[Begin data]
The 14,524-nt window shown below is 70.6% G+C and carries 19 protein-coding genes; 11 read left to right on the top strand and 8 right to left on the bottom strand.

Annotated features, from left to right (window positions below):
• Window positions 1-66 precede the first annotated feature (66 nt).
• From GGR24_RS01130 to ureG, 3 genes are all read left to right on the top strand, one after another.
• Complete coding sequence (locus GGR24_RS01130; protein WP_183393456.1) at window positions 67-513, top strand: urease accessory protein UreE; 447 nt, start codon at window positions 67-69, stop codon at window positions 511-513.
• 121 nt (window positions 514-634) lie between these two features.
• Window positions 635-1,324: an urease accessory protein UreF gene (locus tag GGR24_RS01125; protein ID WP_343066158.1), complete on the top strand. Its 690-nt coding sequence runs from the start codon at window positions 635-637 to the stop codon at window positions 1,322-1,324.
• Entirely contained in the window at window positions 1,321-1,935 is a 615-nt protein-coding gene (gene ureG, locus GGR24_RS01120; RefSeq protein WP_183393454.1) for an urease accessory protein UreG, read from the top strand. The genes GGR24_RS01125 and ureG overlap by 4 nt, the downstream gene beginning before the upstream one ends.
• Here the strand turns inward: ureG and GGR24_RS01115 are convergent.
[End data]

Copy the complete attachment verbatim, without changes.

The 14,524-nt window shown below is 70.6% G+C and carries 19 protein-coding genes; 11 read left to right on the top strand and 8 right to left on the bottom strand.

Annotated features, from left to right (window positions below):
• Window positions 1-66 precede the first annotated feature (66 nt).
• From GGR24_RS01130 to ureG, 3 genes are all read left to right on the top strand, one after another.
• Complete coding sequence (locus GGR24_RS01130; protein WP_183393456.1) at window positions 67-513, top strand: urease accessory protein UreE; 447 nt, start codon at window positions 67-69, stop codon at window positions 511-513.
• 121 nt (window positions 514-634) lie between these two features.
• Window positions 635-1,324: an urease accessory protein UreF gene (locus tag GGR24_RS01125; protein ID WP_343066158.1), complete on the top strand. Its 690-nt coding sequence runs from the start codon at window positions 635-637 to the stop codon at window positions 1,322-1,324.
• Entirely contained in the window at window positions 1,321-1,935 is a 615-nt protein-coding gene (gene ureG, locus GGR24_RS01120; RefSeq protein WP_183393454.1) for an urease accessory protein UreG, read from the top strand. The genes GGR24_RS01125 and ureG overlap by 4 nt, the downstream gene beginning before the upstream one ends.
• Here the strand turns inward: ureG and GGR24_RS01115 are convergent.